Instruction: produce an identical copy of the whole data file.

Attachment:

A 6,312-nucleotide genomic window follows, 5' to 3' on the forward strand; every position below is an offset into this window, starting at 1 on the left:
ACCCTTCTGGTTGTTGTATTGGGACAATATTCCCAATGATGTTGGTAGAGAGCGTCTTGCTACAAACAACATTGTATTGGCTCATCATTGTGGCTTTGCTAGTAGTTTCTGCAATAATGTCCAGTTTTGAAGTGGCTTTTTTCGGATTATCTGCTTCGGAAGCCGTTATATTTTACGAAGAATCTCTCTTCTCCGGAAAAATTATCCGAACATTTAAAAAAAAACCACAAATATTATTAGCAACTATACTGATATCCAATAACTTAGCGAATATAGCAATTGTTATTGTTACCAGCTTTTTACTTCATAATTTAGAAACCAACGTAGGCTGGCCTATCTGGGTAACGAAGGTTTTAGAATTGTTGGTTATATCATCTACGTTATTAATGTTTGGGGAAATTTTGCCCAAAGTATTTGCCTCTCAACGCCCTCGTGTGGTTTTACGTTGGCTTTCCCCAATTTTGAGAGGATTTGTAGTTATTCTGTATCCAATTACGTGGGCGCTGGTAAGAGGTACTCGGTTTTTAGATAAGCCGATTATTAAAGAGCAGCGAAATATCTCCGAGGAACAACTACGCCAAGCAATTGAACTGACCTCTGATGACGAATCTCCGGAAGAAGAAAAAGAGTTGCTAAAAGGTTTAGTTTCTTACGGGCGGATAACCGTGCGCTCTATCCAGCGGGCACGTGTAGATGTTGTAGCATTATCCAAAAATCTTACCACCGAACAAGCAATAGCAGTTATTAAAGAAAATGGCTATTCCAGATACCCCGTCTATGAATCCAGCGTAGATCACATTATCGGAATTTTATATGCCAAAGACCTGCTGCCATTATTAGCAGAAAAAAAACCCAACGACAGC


A 6,312-nucleotide genomic window follows, 5' to 3' on the forward strand; every position below is an offset into this window, starting at 1 on the left:
ACCCTTCTGGTTGTTGTATTGGGACAATATTCCCAATGATGTTGGTAGAGAGCGTCTTGCTACAAACAACATTGTATTGGCTCATCATTGTGGCTTTGCTAGTAGTTTCTGCAATAATGTCCAGTTTTGAAGTGGCTTTTTTCGGATTATCTGCTTCGGAAGCCGTTATATTTTACGAAGAATCTCTCTTCTCCGGAAAAATTATCCGAACATTTAAAAAAAAACCACAAATATTATTAGCAACTATACTGATATCCAATAACTTAGCGAATATAGCAATTGTTATTGTTACCAGCTTTTTACTTCATAATTTAGAAACCAACGTAGGCTGGCCTATCTGGGTAACGAAGGTTTTAGAATTGTTGGTTATATCATCTACGTTATTAATGTTTGGGGAAATTTTGCCCAAAGTATTTGCCTCTCAACGCCCTCGTGTGGTTTTACGTTGGCTTTCCCCAATTTTGAGAGGATTTGTAGTTATTCTGTATCCAATTACGTGGGCGCTGGTAAGAGGTACTCGGTTTTTAGATAAGCCGATTATTAAAGAGCAGCGAAATATCTCCGAGGAACAACTACGCCAAGCAATTGAACTGACCTCTGATGACGAATCTCCGGAAGAAGAAAAAGAGTTGCTAAAAGGTTTAGTTTCTTACGGGCGGATAACCGTGCGCTCTATCCAGCGGGCACGTGTAGATGTTGTAGCATTATCCAAAAATCTTACCACCGAACAAGCAATAGCAGTTATTAAAGAAAATGGCTATTCCAGATACCCCGTCTATGAATCCAGCGTAGATCACATTATCGGAATTTTATATGCCAAAGACCTGCTGCCATTATTAGCAGAAAAAAAACCCAACGACAGC